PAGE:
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Merging FeaturesComputation, Interpretation, and Acquisition$
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José M. Brucart, Anna Gavarró, and Jaume Solà

Print publication date: 2009

Print ISBN-13: 9780199553266

Published to Oxford Scholarship Online: May 2009

DOI: 10.1093/acprof:oso/9780199553266.001.0001

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Some silent first person plurals *

Some silent first person plurals *

Chapter:
(p.276) 15 Some silent first person plurals*
Source:
Merging Features
Author(s):

Richard S. Kayne (Contributor Webpage)

Publisher:
Oxford University Press
DOI:10.1093/acprof:oso/9780199553266.003.0015

In order to account for morphosyntactic microvariation, an approach based on silent elements provides an alternative (one that is more tightly tied to other aspects of syntax) to an approach based on syncretism: languages are not more or less syncretic, they just happen to have a certain distribution of empty morphemes. This chapter analyses cases of 3rd person clitics in French and Italian (on, ci), which, in addition to their impersonal use, are also used as 1st person plural pronouns. It proposes that these impersonal pronouns do not convey 1st person plural, but rather a silent WE pronoun present in the syntax does. The chapter analyzes which element (WE o impersonal clitic) is responsible for a variety of syntactic phenomena.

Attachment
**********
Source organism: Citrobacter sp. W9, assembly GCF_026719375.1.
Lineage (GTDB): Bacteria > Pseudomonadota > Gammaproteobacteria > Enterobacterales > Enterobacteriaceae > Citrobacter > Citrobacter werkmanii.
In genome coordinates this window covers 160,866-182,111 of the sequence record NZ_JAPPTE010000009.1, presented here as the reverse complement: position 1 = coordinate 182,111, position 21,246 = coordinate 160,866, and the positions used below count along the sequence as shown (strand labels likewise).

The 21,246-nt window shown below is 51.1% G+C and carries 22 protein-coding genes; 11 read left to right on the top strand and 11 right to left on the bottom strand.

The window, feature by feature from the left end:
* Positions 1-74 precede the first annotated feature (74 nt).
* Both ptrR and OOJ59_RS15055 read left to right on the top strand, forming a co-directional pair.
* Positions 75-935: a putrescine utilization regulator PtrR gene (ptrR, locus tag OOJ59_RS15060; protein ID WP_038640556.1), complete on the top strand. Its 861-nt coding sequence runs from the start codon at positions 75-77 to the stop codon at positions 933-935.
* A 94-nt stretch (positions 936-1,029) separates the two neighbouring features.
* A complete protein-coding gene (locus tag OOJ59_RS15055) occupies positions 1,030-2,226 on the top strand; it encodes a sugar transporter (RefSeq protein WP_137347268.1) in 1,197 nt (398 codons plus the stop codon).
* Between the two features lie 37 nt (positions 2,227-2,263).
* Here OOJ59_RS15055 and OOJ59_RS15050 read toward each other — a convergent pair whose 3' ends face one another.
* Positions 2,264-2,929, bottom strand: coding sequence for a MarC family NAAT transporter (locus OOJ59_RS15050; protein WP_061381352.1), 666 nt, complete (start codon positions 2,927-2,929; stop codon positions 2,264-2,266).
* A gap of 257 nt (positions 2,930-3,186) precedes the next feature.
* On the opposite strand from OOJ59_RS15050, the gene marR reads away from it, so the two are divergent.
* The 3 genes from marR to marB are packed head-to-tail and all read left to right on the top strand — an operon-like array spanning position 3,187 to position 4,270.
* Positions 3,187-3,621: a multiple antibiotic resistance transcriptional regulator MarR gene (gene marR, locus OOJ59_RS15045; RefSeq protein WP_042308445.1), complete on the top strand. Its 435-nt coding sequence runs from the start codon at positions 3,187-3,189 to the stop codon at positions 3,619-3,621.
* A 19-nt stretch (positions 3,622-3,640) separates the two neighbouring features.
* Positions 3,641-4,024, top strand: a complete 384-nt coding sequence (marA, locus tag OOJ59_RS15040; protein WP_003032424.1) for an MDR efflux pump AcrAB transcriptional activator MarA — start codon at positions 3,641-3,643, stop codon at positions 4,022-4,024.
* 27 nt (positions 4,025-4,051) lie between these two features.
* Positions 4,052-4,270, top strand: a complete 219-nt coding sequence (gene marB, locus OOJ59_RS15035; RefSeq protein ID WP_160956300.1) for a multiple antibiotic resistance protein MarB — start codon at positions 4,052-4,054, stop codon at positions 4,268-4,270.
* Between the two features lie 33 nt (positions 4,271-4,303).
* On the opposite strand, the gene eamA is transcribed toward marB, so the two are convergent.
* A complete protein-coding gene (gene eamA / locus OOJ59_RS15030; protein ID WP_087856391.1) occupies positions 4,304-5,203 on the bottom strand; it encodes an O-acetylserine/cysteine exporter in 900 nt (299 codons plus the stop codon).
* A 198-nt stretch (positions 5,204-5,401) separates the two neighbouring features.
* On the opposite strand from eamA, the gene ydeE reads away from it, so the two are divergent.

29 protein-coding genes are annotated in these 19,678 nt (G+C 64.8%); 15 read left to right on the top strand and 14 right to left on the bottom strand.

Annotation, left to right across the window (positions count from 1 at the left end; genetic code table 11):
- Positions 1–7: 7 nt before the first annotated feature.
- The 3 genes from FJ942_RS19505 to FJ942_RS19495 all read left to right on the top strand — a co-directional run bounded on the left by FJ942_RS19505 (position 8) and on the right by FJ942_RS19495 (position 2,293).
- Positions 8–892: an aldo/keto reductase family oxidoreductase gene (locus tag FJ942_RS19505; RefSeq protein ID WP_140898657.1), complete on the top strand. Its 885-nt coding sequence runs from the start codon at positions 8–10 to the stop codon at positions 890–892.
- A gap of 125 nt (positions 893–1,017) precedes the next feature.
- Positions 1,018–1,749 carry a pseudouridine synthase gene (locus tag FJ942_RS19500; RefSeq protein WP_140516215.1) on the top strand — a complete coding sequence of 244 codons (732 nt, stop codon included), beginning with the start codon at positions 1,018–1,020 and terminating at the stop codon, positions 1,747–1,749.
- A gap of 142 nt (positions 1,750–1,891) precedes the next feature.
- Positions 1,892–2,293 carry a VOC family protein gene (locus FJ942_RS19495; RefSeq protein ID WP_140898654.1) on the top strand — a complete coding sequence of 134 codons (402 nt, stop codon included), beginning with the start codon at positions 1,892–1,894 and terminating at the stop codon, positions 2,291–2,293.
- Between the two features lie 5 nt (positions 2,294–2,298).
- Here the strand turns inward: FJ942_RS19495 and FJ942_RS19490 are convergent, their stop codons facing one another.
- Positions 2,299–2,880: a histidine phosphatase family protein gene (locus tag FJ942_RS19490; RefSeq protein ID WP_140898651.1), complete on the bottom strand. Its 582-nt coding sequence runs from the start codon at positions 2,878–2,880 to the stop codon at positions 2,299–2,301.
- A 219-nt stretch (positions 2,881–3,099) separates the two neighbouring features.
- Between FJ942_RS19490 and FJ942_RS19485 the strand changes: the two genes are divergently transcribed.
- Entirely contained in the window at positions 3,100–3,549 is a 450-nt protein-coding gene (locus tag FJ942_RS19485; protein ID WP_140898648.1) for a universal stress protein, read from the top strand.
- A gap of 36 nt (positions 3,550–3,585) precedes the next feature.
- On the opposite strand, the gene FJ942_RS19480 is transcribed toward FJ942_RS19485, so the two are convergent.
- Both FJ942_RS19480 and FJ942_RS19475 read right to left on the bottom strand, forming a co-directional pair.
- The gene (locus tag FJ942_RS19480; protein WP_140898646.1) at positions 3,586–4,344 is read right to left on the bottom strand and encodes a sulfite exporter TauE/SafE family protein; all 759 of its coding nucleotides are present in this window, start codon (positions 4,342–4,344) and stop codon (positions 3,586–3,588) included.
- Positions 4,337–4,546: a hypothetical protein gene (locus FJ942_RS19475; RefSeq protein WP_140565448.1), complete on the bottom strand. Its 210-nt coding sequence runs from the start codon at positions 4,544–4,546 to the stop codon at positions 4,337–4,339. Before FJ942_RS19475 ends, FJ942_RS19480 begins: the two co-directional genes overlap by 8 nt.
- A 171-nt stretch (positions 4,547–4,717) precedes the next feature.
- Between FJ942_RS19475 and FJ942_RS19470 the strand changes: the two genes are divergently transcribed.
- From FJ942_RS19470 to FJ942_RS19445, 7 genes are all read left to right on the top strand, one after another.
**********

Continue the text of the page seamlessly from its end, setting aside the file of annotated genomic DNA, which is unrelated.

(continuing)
Keywords:   subject pronouns, silent elements, Romance languages, impersonal constructions, on, ci, WE pronoun present

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